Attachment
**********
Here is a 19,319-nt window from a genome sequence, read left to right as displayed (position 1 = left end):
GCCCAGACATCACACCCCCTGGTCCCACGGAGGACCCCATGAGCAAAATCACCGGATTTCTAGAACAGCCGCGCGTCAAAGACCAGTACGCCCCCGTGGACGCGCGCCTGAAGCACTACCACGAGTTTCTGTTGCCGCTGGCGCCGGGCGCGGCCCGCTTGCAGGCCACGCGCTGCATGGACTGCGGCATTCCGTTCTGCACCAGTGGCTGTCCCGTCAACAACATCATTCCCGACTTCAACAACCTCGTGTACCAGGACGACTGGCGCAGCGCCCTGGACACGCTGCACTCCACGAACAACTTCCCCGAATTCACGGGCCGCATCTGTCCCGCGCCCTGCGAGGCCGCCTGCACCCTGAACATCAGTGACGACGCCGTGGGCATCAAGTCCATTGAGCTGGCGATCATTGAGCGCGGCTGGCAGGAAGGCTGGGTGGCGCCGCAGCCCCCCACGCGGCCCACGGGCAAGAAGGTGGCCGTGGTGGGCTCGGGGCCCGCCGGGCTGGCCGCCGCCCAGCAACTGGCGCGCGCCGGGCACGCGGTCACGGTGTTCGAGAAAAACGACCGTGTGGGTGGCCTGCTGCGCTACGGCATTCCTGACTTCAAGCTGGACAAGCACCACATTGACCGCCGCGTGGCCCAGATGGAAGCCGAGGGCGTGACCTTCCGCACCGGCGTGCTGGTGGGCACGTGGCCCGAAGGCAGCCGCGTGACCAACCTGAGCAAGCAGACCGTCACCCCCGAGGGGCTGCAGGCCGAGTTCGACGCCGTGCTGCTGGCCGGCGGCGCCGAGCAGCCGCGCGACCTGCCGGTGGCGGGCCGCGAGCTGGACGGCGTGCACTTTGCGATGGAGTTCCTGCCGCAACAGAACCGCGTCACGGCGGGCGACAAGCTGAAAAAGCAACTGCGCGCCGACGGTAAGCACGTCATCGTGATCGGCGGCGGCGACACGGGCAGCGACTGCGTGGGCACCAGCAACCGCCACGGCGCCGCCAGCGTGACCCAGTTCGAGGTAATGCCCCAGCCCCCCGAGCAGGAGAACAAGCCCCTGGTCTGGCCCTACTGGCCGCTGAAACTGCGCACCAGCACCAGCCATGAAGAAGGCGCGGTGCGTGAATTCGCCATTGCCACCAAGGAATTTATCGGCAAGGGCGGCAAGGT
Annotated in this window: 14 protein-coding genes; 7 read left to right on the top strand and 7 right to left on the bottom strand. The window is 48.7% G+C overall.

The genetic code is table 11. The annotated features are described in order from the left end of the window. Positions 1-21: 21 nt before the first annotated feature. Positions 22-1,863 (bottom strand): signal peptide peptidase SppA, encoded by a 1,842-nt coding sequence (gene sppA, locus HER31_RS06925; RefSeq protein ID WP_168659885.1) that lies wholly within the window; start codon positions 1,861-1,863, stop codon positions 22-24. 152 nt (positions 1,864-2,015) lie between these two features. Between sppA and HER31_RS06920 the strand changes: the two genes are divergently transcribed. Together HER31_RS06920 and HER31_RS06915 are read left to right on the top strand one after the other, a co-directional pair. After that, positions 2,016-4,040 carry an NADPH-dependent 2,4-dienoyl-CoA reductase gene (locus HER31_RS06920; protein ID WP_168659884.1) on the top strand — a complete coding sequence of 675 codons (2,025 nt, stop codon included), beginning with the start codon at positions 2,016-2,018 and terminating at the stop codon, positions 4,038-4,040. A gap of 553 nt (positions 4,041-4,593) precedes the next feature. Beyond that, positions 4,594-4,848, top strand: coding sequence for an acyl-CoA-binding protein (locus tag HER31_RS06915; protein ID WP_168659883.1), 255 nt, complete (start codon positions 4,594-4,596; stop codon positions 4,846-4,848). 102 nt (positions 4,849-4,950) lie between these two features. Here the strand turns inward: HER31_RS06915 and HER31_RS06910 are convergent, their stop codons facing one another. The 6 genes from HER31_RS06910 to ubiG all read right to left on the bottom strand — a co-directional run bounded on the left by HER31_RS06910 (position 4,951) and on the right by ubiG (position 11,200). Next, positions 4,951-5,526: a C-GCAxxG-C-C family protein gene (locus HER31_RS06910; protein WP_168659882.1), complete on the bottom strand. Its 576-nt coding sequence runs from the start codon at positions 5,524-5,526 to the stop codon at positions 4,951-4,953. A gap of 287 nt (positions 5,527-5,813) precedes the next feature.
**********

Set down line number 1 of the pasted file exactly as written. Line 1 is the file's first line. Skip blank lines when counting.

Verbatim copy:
Here is a 19,319-nt window from a genome sequence, read left to right as displayed (position 1 = left end):